TW // Microaggression, Premeditated Harm
Date: December 21st, 2019
Me again, Chibusomma Anyasi.
It’s almost the end of the year. Eleven days and we’ll be saying goodbye to an old decade and entering a new one. Am I excited? Please; excitement for me died 4 years ago with my dad. I don’t know why but after my dad’s death, I guess fun lost its effect on me. I know deep down my mum’s worried about me; I know she’s tried all she can to make me feel happy again, to form a connection with me; it just isn’t working. This was my life now and I have no plan to make any effort to change.
So here we are; in the village. We came down for the traditional Christmas of the Anyasi family. This is the time every member of the extended family come down to the village to spend time together. I once loved this period – when dad was still alive. My dad and I would always take a stroll round the village where he would show me places and things while giving me a history lesson of the village. We would go to the stream to swim, visit his old friends, the village events arena, the very big market square, and some other fun spots in the community. We would then come back to our house – the comfortable bungalow he built back in 2008, four years after I was born.
Well, liking this place had never been easy for me. Growing up, I was practically being avoided by my father’s relatives. My cousins were and are still shunned from talking to me, I was excluded from being in any family gathering; in a simple sentence, I was ostracized (I learnt that word recently, so permit to show off) . It was when I got older that I learnt that I received the kind of treatment I did because I am an albino. My village, like many other Igbo communities, believe that albinos are agents of evil. It was only two decades ago that the practice of burning albinos at birth was expunged. Even at that, albinos are never given proper burials when they die. They are instead burnt and their ashes thrown inside the mass of trees designated as the evil forest.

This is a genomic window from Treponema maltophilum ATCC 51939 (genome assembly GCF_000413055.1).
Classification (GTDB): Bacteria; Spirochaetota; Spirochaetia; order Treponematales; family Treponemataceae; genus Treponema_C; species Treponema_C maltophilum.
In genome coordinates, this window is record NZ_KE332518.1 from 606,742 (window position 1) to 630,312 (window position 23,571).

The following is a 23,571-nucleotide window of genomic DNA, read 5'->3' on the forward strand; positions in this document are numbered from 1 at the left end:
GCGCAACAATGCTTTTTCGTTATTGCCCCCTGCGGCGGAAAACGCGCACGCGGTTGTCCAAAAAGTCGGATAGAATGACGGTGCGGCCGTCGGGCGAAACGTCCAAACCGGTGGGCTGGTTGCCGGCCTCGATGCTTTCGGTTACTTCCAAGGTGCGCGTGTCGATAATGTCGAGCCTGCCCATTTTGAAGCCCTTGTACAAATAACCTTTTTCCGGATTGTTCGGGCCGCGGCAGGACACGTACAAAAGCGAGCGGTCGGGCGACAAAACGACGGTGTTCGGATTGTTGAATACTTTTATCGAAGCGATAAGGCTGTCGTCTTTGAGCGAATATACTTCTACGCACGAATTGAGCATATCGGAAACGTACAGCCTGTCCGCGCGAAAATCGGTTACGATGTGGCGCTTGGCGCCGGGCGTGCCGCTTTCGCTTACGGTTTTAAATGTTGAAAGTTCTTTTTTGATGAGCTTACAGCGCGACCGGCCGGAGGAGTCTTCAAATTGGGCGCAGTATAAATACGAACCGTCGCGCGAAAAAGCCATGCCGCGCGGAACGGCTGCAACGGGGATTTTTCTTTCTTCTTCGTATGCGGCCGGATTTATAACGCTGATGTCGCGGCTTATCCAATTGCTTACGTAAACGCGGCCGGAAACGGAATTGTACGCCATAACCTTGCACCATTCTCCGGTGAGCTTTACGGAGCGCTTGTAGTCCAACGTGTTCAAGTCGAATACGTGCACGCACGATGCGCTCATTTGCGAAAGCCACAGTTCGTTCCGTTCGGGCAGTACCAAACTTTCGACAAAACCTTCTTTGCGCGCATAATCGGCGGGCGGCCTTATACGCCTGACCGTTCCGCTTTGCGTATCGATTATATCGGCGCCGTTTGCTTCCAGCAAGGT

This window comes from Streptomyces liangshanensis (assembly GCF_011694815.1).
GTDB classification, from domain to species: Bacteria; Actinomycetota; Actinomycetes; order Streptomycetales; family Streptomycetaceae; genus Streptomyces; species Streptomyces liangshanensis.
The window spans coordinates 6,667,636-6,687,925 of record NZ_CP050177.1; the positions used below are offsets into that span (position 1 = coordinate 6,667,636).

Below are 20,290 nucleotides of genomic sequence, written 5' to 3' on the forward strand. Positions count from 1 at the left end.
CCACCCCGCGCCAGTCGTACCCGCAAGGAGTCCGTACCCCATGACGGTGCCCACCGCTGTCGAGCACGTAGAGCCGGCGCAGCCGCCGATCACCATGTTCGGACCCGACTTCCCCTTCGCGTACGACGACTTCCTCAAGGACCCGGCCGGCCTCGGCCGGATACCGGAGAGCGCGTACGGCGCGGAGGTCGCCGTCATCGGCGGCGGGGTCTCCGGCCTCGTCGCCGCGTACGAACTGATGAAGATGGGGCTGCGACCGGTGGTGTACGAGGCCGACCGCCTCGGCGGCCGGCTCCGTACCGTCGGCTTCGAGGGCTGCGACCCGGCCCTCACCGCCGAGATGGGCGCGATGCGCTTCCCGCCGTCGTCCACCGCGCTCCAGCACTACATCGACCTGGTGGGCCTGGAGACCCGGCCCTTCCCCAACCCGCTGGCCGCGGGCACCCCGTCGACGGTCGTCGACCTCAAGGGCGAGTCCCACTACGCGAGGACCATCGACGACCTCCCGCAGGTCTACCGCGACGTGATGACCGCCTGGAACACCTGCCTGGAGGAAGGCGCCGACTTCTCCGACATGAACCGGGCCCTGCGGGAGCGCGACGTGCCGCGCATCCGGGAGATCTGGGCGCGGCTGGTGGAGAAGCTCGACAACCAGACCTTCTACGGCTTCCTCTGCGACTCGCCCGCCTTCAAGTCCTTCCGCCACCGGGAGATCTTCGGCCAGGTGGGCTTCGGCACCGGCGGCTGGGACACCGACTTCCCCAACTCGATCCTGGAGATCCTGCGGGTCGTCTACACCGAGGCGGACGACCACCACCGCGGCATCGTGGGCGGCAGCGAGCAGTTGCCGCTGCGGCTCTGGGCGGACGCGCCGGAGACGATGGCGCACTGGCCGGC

My mum just called me. Would be back soon.
I’m back, diary. My mom wanted me to greet my dad’s old friends who came to visit – Uncle Uche and Uncle Agbaim. They were my dad’s best friends since Secondary School. Even after his death, the two had stuck closer to me and my mum and ensured we were well taken care of. Uncle Uche is an Engineer currently based in Abuja with his family and Uncle Agbaim is a medical doctor based in the UK with his family too. Regardless of the frequent video call, this was the first time I had seen them physically since my dad’s funeral.
So, today has been busy. I’ve lost count of my father’s relatives and family friends that have dropped by to see my mum, just today. Family friends, I can understand; my father’s relatives on the other hand, I’m still trying to wrap my head around. Why the sudden cordial visits? Weren’t these the same people that were out for us 4 years ago after my dad died? Weren’t they the same people that made baseless claims of me and my mum killing my father? Why the change of heart? And for goodness sake, why is my mum seriously being so hospitable to these lots at the expense of her welfare. Okay, scratch that. My mum doesn’t have any issue with her financial welfare. If I’m to boast a little, I’d say this year was really good to her financially. In February, she was appointed as the first female African Regional Director of the International Institute of Theatre & Television Arts (IITTA); an appointment that required our relocation to Abuja, a much higher pay for her and brought about frequent trips for my mum within and beyond the continent, some of which I accompanied her to. Oh! Now I get why the courtesy visits.